For more complex suspensions (with more links), the position of the roll center depends on the position of each link. Since those links are constantly moving, the roll center is also constantly moving. And that's where the fun begins in suspension design ...

7. Jun 19, 2011

### Ranger Mike

hari00968 - I agree that the subject is not simple..nothing is that one can not touch or see..
Jack Action did a pretty good job of explaining it..

I suggest you use the Search mode on this forum to look up the following posts..

.
Centre of gravity of a car Mar11-09, 04:22 PM

Race car physics Dec29-08, 11:31 AM

circular motion of car on banked track, with friction Dec28-08, 04:47 AM

Tire Slip Coefficient Apr2-10, 07:57 AM

ifin you REALLY want to learn about this..we all are hear to help...there are so many people contributing to these posts, with so much valuable experience..it is one of the best kept secrets on the net today...

8. Jun 19, 2011

### hari00968

@jack_action
That was beautiful man, thanks a lot! I still don't get how you calculate the position of the RC in more complex situations, but I think I understand the concept, how it works, and why it's so important. I'm finally able to make some progress with my book. Looking forward to the 'fun' you were talking about, I think that comes somewhere in the next chapter!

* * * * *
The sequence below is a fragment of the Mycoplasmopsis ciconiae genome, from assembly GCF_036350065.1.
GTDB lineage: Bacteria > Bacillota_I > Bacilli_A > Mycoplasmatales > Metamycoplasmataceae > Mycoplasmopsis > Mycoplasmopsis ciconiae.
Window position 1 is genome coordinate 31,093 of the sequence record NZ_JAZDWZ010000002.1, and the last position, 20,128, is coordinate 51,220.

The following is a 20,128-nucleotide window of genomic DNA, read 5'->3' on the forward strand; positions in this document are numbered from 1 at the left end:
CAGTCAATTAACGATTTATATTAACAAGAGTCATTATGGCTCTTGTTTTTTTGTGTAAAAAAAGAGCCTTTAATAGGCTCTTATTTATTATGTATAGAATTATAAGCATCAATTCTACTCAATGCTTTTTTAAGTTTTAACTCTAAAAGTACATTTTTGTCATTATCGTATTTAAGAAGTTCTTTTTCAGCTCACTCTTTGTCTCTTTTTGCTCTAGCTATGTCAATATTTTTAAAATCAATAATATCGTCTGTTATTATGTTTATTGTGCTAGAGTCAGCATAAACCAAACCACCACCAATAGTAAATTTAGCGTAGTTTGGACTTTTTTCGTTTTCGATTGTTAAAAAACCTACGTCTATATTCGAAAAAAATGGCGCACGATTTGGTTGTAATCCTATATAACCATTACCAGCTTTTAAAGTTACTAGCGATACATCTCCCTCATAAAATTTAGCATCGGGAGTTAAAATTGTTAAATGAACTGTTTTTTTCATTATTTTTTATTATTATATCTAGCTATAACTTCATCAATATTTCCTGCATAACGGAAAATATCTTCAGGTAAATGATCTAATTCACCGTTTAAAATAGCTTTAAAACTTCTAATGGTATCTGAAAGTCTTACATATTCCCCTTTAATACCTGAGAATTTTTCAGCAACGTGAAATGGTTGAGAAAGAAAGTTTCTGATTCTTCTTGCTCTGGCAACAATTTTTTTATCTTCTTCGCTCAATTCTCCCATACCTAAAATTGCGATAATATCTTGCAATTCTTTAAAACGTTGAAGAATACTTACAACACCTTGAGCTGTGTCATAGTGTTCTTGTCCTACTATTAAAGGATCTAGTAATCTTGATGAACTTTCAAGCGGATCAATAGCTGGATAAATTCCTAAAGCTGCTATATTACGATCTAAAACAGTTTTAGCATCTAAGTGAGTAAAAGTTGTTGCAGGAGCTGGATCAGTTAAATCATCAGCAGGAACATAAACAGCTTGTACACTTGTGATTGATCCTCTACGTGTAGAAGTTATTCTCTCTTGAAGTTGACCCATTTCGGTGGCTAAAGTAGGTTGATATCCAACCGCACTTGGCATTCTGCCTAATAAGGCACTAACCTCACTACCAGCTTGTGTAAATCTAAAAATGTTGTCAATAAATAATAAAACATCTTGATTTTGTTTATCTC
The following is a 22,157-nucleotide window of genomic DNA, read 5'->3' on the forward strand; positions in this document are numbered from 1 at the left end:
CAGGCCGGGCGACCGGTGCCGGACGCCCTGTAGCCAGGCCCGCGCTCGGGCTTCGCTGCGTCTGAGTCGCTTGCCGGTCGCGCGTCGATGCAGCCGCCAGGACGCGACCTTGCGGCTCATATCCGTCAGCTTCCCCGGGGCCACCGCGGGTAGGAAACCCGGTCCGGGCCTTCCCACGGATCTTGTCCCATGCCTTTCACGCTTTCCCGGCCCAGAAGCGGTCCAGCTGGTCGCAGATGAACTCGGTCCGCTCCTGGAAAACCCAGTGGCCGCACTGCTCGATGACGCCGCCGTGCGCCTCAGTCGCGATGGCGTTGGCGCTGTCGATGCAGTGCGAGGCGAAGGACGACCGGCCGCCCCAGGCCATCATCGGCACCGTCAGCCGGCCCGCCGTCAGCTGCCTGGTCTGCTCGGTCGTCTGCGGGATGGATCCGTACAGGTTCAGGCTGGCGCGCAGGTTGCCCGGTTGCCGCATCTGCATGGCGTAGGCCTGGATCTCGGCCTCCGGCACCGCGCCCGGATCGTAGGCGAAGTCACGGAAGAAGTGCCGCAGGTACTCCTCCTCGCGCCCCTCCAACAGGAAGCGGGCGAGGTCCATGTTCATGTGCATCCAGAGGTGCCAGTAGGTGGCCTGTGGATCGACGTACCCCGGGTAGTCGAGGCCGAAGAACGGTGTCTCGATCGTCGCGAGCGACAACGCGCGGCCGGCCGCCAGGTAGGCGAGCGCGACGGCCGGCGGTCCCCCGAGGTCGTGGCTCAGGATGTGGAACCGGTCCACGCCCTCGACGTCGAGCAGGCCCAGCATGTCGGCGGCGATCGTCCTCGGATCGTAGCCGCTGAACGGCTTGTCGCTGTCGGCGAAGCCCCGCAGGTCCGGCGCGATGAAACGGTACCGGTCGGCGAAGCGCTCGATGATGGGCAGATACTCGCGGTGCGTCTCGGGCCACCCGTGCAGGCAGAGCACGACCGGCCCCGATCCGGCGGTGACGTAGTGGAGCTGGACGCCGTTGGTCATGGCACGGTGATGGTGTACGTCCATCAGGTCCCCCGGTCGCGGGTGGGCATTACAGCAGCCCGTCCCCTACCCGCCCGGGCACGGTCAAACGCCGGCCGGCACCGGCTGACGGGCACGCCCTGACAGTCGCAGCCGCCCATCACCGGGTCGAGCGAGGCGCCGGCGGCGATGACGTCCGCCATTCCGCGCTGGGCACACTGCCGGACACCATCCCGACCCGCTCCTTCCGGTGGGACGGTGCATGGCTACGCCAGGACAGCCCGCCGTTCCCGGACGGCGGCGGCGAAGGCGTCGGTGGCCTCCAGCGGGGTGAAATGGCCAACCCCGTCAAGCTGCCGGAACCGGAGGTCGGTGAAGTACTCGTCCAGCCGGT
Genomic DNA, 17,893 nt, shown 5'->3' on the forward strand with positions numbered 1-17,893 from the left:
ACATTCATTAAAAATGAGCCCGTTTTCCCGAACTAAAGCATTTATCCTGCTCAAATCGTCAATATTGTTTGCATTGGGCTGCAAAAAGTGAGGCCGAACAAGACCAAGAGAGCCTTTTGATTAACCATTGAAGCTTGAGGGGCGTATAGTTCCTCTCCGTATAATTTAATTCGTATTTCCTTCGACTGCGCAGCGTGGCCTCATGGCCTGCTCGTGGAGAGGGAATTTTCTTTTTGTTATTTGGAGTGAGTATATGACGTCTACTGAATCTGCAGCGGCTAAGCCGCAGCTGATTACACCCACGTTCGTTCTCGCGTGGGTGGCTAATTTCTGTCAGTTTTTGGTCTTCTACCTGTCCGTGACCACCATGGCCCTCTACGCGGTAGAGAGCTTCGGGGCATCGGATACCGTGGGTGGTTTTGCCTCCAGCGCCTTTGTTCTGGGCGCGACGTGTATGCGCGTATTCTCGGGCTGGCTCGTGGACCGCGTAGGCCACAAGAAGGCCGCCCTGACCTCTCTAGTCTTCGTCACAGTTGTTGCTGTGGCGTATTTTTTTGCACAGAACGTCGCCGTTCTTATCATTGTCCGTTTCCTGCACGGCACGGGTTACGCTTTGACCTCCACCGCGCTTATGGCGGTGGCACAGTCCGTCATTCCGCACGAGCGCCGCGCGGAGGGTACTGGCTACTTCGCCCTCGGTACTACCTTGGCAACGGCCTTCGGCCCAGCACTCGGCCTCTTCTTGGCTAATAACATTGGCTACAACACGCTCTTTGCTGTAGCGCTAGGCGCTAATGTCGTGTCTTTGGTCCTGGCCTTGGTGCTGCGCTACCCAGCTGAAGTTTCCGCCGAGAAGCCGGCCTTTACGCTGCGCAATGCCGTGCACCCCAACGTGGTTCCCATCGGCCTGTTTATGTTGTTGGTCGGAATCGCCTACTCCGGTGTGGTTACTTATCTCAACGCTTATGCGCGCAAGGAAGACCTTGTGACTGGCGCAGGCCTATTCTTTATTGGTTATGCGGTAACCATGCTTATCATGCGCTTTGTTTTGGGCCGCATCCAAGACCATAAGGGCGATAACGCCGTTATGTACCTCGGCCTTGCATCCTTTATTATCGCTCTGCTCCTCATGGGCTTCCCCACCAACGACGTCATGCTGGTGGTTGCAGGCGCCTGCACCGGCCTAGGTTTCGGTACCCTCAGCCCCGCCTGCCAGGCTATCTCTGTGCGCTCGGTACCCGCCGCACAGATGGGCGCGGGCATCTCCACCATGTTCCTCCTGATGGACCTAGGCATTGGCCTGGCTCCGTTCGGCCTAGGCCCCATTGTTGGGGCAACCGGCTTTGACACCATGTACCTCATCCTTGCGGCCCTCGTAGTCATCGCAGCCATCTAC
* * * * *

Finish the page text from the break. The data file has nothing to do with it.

Thanks again!

9. Jun 19, 2011

### hari00968

@ranger_mike

I agree, I love the website, it's the biggest find of my summer vacation! Great work by you guys.

Looking forward to learning lots more. Race car physics is something I'm looking forward to in particular.

10. Jun 19, 2011

### mender

11. Jun 20, 2011

### Ranger Mike

this is the ONE tool any crew chief has to have,,,yo ucan not fix it if you don't know what its doing and the dynamic software will show you the tires caster, camber going thru the turns..
good one mender...
hari00968 welcome to the forum and look forward to your input..
rm

Last edited: Jun 20, 2011
12. Oct 30, 2012

### aether flies

@jack action: that was an awesome explanation!

i am trying to model a truck's cabin suspension here. since the cabin alone does not have a wheel or an axle i am having trouble using the existing logic for multi bars and independent suspensions to it.

this is the case:

it has a COD at all 4 points.

in the front, the COD is connected to the frame and the cab via revolute joints and there's a torsion bar between them.

in the rear the COD is again connected in the same way but there's an additional panhard bar for lateral loads. that's pretty much it.

my question is: should i consider this as in independent suspension system (though the truck frame will hardly allow much lateral movement) or should I consider the frame as some kind of a beam? And then how do I find the roll center.

PS: instinctively i feel it is merely the center point of the COD itself..